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Learning Our Language Is Like Learning to See in Full Color: An Interview with Gisèle Maria Martin (Tla-o-qui-aht)

Interview by Luisa Maffi, Editor of Langscape Magazine, Co-founder and Director, Terralingua In June of 2019, I was very fortunate to attend a unique event: the HELISET TŦE SḰÁL “Let the Languages Live” conference in Victoria, British Columbia, Canada (June 24–26, 2019). Organized by the First Peoples’ Cultural Council and the First Peoples’ Cultural Foundation,

Lessons of the Maasai Warriors (Morani)

Indigenous Languages

Story by Edna Kilusu (Tanzanian Maasai), age 19   “Do not come back after I lock the door,” my mother says, warning me not to be late returning tonight. While she milks the cows, I quickly build the fire and ensure that it is ready for making ugali, an everyday meal of corn flour and water

A New Approach to Bilingual Marine Conservation Science Education | The Collaborative work of Caribbean Communities and Marine Conservation without Borders

by Thomas Dean King . . Marine Conservation without Borders (MCwB) is a nongovernmental organization that translates scientific ideas into oral languages that currently lack words to express such concepts. MCwB’s Executive Director, Robert C. “Robby” Thigpen, has built a network of collaborators among a diversity of linguistic communities and conservation advocates throughout the Caribbean. MCwB

An Ancient Game Opens the Door to Innovation in the Farma Valley, Southern Tuscany, Italy

by Andrea Giacomelli . To reach the Farma Valley in Southern Tuscany, Italy, you need to stray far off the standard tourist routes south of Siena and away from the seaside, too. Set in the heart of the Metalliferous Hills, the valley covers approximately 120 square kilometers and includes three natural conservation areas with a

Visions from Within | Another Shot for Biocultural Conservation in the Cradle of Humankind

Text and Photos by Thor Morales . . Imagine you’re in the cradle of humankind. Cultures similar to yours have thrived in a seemingly barren, rock-strewn desert for thousands of years. But now, once frequently practiced rites, ceremonies, and traditions are losing vigor, and your mother tongue is falling by the wayside as you adopt a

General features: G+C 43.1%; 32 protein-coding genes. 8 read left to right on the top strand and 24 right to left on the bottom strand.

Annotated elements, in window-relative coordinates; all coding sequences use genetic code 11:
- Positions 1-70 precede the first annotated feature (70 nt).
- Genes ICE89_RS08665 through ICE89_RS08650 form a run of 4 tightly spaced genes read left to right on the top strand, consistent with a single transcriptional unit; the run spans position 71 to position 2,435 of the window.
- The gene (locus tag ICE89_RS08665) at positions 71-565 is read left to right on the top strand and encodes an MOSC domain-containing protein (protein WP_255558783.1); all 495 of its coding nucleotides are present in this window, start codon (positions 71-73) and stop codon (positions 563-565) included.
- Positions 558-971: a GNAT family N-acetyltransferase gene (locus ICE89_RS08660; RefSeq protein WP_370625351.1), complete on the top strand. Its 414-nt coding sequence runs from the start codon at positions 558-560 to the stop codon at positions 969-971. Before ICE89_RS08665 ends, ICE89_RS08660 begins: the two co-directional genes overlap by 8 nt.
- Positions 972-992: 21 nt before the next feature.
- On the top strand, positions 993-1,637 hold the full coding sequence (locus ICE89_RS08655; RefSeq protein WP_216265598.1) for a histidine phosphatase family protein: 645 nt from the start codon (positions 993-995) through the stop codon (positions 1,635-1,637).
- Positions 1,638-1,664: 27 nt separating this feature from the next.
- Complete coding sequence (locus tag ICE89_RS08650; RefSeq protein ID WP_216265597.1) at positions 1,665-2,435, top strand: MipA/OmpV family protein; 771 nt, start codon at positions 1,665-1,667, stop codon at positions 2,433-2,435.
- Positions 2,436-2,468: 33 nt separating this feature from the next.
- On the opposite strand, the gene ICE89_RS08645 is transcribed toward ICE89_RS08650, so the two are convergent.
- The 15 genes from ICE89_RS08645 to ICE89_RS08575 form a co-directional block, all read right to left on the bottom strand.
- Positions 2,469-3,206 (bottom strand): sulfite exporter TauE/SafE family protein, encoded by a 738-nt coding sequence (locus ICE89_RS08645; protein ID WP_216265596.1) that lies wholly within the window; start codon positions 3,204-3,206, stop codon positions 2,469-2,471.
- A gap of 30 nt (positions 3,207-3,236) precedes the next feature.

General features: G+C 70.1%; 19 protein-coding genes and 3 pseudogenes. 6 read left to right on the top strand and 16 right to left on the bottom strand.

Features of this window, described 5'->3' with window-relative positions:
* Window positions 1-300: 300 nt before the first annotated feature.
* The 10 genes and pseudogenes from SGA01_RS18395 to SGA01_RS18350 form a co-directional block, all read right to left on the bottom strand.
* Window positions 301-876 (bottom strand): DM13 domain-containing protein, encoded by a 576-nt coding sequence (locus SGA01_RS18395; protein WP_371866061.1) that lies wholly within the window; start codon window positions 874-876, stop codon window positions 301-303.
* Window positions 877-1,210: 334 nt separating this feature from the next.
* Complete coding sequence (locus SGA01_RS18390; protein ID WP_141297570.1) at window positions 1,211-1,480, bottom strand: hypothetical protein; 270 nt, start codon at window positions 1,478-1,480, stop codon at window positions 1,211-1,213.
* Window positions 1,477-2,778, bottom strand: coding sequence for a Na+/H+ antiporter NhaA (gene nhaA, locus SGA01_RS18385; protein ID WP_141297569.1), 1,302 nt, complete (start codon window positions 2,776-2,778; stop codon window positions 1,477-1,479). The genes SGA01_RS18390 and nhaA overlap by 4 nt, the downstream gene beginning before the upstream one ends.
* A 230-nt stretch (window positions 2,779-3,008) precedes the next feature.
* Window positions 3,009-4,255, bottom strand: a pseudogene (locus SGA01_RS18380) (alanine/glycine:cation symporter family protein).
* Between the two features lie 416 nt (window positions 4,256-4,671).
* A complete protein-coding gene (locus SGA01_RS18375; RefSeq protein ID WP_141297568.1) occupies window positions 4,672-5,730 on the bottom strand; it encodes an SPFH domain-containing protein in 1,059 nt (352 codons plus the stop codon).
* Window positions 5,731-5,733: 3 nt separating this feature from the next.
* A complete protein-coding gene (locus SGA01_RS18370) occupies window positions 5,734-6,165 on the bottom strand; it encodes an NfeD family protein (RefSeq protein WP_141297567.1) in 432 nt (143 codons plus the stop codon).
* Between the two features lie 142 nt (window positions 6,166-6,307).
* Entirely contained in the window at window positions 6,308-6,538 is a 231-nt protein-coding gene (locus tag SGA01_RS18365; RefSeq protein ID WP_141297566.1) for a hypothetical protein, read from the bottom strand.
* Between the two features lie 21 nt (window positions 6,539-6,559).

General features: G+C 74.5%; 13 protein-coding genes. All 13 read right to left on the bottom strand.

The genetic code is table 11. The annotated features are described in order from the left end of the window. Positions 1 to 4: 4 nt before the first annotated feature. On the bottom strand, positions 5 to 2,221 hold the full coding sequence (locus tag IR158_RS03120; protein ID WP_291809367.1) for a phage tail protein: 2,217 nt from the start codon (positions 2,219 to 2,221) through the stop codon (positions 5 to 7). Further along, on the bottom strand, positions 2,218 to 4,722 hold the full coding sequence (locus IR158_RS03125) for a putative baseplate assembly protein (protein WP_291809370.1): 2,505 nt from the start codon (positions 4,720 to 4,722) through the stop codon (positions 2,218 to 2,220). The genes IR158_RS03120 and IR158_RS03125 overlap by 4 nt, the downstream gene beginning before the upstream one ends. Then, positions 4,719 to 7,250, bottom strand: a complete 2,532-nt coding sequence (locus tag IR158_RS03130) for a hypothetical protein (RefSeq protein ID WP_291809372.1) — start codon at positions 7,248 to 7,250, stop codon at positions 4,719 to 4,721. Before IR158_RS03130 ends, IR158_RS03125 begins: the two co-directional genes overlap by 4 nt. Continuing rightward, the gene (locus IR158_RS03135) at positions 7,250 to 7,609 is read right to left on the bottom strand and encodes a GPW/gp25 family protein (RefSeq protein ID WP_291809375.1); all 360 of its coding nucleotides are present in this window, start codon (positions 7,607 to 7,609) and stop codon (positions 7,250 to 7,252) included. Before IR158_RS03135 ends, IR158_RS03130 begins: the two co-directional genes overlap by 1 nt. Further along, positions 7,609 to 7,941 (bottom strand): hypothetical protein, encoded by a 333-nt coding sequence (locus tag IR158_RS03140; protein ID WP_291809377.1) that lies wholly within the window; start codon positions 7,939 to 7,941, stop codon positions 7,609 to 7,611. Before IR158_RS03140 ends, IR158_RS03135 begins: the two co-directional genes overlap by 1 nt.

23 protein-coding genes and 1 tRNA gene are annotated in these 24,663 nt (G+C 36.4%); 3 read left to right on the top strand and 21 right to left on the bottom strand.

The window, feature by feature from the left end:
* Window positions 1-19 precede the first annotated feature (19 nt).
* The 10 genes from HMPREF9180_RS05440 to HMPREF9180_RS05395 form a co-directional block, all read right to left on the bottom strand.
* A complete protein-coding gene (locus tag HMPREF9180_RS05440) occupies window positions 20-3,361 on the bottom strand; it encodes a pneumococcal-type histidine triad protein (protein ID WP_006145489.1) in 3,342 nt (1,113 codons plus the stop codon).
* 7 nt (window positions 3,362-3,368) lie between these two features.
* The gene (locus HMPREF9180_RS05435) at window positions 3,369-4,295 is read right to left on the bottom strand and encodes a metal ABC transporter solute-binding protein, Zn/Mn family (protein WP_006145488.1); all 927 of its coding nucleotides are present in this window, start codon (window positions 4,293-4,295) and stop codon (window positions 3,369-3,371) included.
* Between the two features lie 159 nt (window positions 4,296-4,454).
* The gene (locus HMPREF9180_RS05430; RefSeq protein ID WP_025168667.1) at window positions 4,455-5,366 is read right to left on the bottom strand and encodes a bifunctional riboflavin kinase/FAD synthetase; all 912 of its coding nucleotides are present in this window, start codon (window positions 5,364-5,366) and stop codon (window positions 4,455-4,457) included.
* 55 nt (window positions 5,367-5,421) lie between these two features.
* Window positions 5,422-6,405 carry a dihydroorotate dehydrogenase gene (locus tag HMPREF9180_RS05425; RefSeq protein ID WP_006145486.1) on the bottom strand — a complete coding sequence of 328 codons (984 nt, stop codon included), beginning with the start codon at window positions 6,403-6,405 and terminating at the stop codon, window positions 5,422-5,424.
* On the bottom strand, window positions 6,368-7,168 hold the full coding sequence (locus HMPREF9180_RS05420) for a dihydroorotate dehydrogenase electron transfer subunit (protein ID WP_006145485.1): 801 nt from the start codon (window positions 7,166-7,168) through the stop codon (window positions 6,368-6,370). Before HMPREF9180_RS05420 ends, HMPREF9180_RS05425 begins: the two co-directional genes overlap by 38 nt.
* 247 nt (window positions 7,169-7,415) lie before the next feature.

When Art Beats Science | Saving Tree Kangaroos with Song and Dance in Papua New Guinea

by Jean Thomas . . For tens of thousands of years, the people of Papua New Guinea (PNG) have hunted animals for food. They used bows and arrows, made traps, and used poison vines. In the 1950s this all changed for the Wape people of the Torricelli Mountain Range, a remote area in northwestern PNG.

To the Golden Mountains of Altai, Southern Siberia | A Journey of Language and Soul

traditional knowledge

By Joanna Dobson . I traveled to Altai for the second time in 2002. On my first visit there two years back, the landscapes of this small republic in southern Siberia made such a profound impression on me that I felt I had to return. When I recall this second journey, I find that I am

Biocultural Diversity Conservation Tourism | The Gamaran Protected Forest, West Sumatra, Indonesia

by Tom Corcoran . To Walk in the Gamaran Protected Forest Given the myriad of contradictions, spending time in the ancient forests of West Sumatra with Minangkabau people (Minang) is perhaps a challenge for the mind and spirit of any conservationist. Traditionally a people of the forest, the Minang are the world’s largest matrilineal society, with

Mirroring the Land | Biocultural Diversity Embodied

biocultural diversity

Photos and text by Sonja Swift When it rains in California I rejoice. I see the land drinking. I see grass blades emerging, shining jade green where there was only thatch, brittle and crisp, next to a stone-dry cow patty. I know the dusty taste of summer here, and the dread of summer prolonged. I know

“Buen Vivir” | Learnings from Indigenous Worldviews on Biocultural Diversity

biodiversity

by Katherine Zavala At 4,000 meters high, surrounded by mountaintops, looking over a deep blue lake, I am welcomed by a group of Indigenous Quechua members in the Andes Mountains of Peru. They are members of the Association of Communities in the Potato Park (ACPP), Parque de la Papa, which unites more than 6,000 members